Simple Green and Chains - Velonews article



J

JeffWills

Guest
Llatikcuf wrote:
> VeloNews did a tech article on it:
>
> http://www.velonews.com/tech/report/articles/9216.0.html
>
> -Nate


Humph. One more reason to avoid cleaning my chain with Simple Green-
it's water based. I can't see how it would be good to wash the chain
off with water, then try to get all the water out with oil. Why not use
an oil-based solvent to begin with? (I use kerosene, by the way.)

Jeff
 
W

Wannagofast

Guest
I've always wondered the same thing, I use Diesel or Mobil One cut with 4
parts Paint Thinner.


"JeffWills" <[email protected]> wrote in message
news:[email protected]
>
> Llatikcuf wrote:
>> VeloNews did a tech article on it:
>>
>> http://www.velonews.com/tech/report/articles/9216.0.html
>>
>> -Nate

>
> Humph. One more reason to avoid cleaning my chain with Simple Green-
> it's water based. I can't see how it would be good to wash the chain
> off with water, then try to get all the water out with oil. Why not use
> an oil-based solvent to begin with? (I use kerosene, by the way.)
>
> Jeff
>
 
B

bit eimer

Guest
"Wannagofast" <[email protected]> wrote in message
news:Knajf.26033$q%[email protected]
> I've always wondered the same thing, I use Diesel or Mobil One cut with 4
> parts Paint Thinner.
>
>
> "JeffWills" <[email protected]> wrote in message
> news:[email protected]
>>
>> Llatikcuf wrote:
>>> VeloNews did a tech article on it:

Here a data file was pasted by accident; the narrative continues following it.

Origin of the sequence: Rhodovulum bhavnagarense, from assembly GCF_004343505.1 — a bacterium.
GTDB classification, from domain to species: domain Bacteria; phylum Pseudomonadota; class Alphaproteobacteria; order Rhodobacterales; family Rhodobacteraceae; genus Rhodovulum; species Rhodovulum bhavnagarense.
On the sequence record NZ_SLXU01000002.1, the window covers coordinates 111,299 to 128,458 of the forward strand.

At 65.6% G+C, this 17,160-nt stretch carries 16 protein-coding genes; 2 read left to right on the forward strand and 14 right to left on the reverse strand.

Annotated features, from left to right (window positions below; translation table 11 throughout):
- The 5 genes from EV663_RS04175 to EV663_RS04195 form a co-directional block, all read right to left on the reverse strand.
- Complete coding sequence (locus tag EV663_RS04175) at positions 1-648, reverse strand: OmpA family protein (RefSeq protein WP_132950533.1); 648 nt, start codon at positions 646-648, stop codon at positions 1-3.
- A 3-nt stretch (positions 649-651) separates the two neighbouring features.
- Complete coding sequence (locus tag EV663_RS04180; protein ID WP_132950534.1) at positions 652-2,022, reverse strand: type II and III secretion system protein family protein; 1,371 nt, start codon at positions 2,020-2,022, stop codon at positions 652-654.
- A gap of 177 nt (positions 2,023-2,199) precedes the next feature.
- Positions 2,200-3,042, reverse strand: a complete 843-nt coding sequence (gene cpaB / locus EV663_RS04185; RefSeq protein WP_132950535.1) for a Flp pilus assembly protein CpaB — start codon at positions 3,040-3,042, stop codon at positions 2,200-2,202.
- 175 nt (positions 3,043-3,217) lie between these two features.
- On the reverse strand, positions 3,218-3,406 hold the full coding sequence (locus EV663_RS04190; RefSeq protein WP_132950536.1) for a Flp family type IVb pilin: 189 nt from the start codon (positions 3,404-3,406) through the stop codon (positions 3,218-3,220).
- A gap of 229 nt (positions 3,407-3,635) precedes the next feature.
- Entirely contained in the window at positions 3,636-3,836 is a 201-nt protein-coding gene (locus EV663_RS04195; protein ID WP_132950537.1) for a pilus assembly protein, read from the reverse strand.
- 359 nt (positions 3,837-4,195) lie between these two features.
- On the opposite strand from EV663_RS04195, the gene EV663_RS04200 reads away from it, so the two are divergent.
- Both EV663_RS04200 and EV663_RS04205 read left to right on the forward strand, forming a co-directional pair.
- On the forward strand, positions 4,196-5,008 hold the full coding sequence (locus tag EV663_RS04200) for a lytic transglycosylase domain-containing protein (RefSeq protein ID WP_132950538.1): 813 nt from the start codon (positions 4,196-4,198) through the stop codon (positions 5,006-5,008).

>>>
>>> http://www.velonews.com/tech/report/articles/9216.0.html
>>>
>>> -Nate

>>
>> Humph. One more reason to avoid cleaning my chain with Simple Green-
>> it's water based. I can't see how it would be good to wash the chain
>> off with water, then try to get all the water out with oil. Why not use
>> an oil-based solvent to begin with? (I use kerosene, by the way.)
>>
>> Jeff
>>

>
>


Hi,

I'm new to the group; been lurking for a while - thought I'd toss in my
2-cents on this one. I recently bought a small ultrasonic cleaner (for
jewelry). Its intended for water, but I use mineral spirits in it to clean
bicycle parts. It does an excellent job, especially on chains and
freewheels.

For lubrication, I soak the chain in liquid parafin - something I learned 25
years ago. Maybe not the best method, but the chain is quiet and doesn't
seem to collect much grime.


--
....The Bit Eimer NAR 84054 L1
"My goal in life is to be the kind of person my cat thinks he is"
[remove keinewurst and reverse letters in domain to email me]
--------------------------------------------------------------